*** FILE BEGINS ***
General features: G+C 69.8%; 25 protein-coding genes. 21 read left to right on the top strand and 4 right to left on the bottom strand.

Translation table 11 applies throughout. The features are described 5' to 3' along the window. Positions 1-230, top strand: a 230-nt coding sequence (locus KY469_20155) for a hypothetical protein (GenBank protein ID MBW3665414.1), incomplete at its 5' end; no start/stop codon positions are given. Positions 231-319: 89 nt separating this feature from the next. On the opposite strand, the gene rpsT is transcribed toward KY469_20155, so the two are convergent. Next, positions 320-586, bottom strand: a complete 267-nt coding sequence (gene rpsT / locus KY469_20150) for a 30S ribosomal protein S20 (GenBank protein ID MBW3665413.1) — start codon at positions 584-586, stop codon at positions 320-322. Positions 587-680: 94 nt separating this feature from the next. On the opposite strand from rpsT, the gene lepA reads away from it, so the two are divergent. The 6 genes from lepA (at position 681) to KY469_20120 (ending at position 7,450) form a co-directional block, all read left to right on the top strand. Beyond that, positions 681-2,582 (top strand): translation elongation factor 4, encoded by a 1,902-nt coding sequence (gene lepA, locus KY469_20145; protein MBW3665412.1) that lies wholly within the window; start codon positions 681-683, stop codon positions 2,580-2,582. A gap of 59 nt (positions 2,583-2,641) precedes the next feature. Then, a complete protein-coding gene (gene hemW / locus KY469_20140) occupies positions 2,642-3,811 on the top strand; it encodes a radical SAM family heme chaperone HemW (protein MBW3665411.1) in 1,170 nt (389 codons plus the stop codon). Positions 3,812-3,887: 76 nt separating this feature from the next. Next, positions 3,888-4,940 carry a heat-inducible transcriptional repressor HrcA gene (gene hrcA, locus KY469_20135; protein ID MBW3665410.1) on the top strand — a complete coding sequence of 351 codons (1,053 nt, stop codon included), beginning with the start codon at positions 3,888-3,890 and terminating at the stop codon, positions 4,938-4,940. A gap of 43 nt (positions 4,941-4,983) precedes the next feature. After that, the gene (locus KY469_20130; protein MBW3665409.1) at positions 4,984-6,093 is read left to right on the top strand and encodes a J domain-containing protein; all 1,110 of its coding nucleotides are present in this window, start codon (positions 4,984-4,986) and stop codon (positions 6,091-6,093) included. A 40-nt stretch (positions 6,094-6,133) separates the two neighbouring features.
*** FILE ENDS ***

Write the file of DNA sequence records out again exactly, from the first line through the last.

General features: G+C 69.8%; 25 protein-coding genes. 21 read left to right on the top strand and 4 right to left on the bottom strand.

Translation table 11 applies throughout. The features are described 5' to 3' along the window. Positions 1-230, top strand: a 230-nt coding sequence (locus KY469_20155) for a hypothetical protein (GenBank protein ID MBW3665414.1), incomplete at its 5' end; no start/stop codon positions are given. Positions 231-319: 89 nt separating this feature from the next. On the opposite strand, the gene rpsT is transcribed toward KY469_20155, so the two are convergent. Next, positions 320-586, bottom strand: a complete 267-nt coding sequence (gene rpsT / locus KY469_20150) for a 30S ribosomal protein S20 (GenBank protein ID MBW3665413.1) — start codon at positions 584-586, stop codon at positions 320-322. Positions 587-680: 94 nt separating this feature from the next. On the opposite strand from rpsT, the gene lepA reads away from it, so the two are divergent. The 6 genes from lepA (at position 681) to KY469_20120 (ending at position 7,450) form a co-directional block, all read left to right on the top strand. Beyond that, positions 681-2,582 (top strand): translation elongation factor 4, encoded by a 1,902-nt coding sequence (gene lepA, locus KY469_20145; protein MBW3665412.1) that lies wholly within the window; start codon positions 681-683, stop codon positions 2,580-2,582. A gap of 59 nt (positions 2,583-2,641) precedes the next feature. Then, a complete protein-coding gene (gene hemW / locus KY469_20140) occupies positions 2,642-3,811 on the top strand; it encodes a radical SAM family heme chaperone HemW (protein MBW3665411.1) in 1,170 nt (389 codons plus the stop codon). Positions 3,812-3,887: 76 nt separating this feature from the next. Next, positions 3,888-4,940 carry a heat-inducible transcriptional repressor HrcA gene (gene hrcA, locus KY469_20135; protein ID MBW3665410.1) on the top strand — a complete coding sequence of 351 codons (1,053 nt, stop codon included), beginning with the start codon at positions 3,888-3,890 and terminating at the stop codon, positions 4,938-4,940. A gap of 43 nt (positions 4,941-4,983) precedes the next feature. After that, the gene (locus KY469_20130; protein MBW3665409.1) at positions 4,984-6,093 is read left to right on the top strand and encodes a J domain-containing protein; all 1,110 of its coding nucleotides are present in this window, start codon (positions 4,984-4,986) and stop codon (positions 6,091-6,093) included. A 40-nt stretch (positions 6,094-6,133) separates the two neighbouring features.